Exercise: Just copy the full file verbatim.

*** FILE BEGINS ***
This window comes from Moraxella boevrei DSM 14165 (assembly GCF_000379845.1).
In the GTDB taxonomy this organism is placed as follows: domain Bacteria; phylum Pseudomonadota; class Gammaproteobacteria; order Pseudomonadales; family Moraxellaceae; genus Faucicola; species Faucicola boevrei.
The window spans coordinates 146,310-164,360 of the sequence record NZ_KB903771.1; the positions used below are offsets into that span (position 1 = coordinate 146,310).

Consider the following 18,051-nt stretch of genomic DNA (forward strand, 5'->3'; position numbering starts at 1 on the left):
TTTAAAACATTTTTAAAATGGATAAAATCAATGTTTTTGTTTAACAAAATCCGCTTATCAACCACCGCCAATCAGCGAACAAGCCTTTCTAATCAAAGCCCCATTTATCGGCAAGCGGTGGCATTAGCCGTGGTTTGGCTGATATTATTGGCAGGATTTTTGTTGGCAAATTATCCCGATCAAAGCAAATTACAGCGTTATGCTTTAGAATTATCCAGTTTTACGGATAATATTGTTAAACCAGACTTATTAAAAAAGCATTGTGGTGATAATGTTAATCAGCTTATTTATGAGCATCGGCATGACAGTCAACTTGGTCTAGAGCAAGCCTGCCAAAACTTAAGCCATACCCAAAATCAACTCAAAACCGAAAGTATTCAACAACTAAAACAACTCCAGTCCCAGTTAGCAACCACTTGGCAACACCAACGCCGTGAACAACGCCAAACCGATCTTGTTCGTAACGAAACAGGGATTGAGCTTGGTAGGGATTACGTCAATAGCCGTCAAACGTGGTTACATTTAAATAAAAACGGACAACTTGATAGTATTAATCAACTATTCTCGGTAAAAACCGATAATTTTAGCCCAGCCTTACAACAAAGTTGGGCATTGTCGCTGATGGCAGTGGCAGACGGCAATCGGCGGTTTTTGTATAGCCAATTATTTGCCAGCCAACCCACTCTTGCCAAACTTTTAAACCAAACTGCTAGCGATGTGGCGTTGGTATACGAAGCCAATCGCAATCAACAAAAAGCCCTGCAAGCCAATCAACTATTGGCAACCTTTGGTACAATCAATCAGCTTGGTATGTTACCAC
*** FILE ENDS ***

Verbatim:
This window comes from Moraxella boevrei DSM 14165 (assembly GCF_000379845.1).
In the GTDB taxonomy this organism is placed as follows: domain Bacteria; phylum Pseudomonadota; class Gammaproteobacteria; order Pseudomonadales; family Moraxellaceae; genus Faucicola; species Faucicola boevrei.
The window spans coordinates 146,310-164,360 of the sequence record NZ_KB903771.1; the positions used below are offsets into that span (position 1 = coordinate 146,310).

Consider the following 18,051-nt stretch of genomic DNA (forward strand, 5'->3'; position numbering starts at 1 on the left):
TTTAAAACATTTTTAAAATGGATAAAATCAATGTTTTTGTTTAACAAAATCCGCTTATCAACCACCGCCAATCAGCGAACAAGCCTTTCTAATCAAAGCCCCATTTATCGGCAAGCGGTGGCATTAGCCGTGGTTTGGCTGATATTATTGGCAGGATTTTTGTTGGCAAATTATCCCGATCAAAGCAAATTACAGCGTTATGCTTTAGAATTATCCAGTTTTACGGATAATATTGTTAAACCAGACTTATTAAAAAAGCATTGTGGTGATAATGTTAATCAGCTTATTTATGAGCATCGGCATGACAGTCAACTTGGTCTAGAGCAAGCCTGCCAAAACTTAAGCCATACCCAAAATCAACTCAAAACCGAAAGTATTCAACAACTAAAACAACTCCAGTCCCAGTTAGCAACCACTTGGCAACACCAACGCCGTGAACAACGCCAAACCGATCTTGTTCGTAACGAAACAGGGATTGAGCTTGGTAGGGATTACGTCAATAGCCGTCAAACGTGGTTACATTTAAATAAAAACGGACAACTTGATAGTATTAATCAACTATTCTCGGTAAAAACCGATAATTTTAGCCCAGCCTTACAACAAAGTTGGGCATTGTCGCTGATGGCAGTGGCAGACGGCAATCGGCGGTTTTTGTATAGCCAATTATTTGCCAGCCAACCCACTCTTGCCAAACTTTTAAACCAAACTGCTAGCGATGTGGCGTTGGTATACGAAGCCAATCGCAATCAACAAAAAGCCCTGCAAGCCAATCAACTATTGGCAACCTTTGGTACAATCAATCAGCTTGGTATGTTACCAC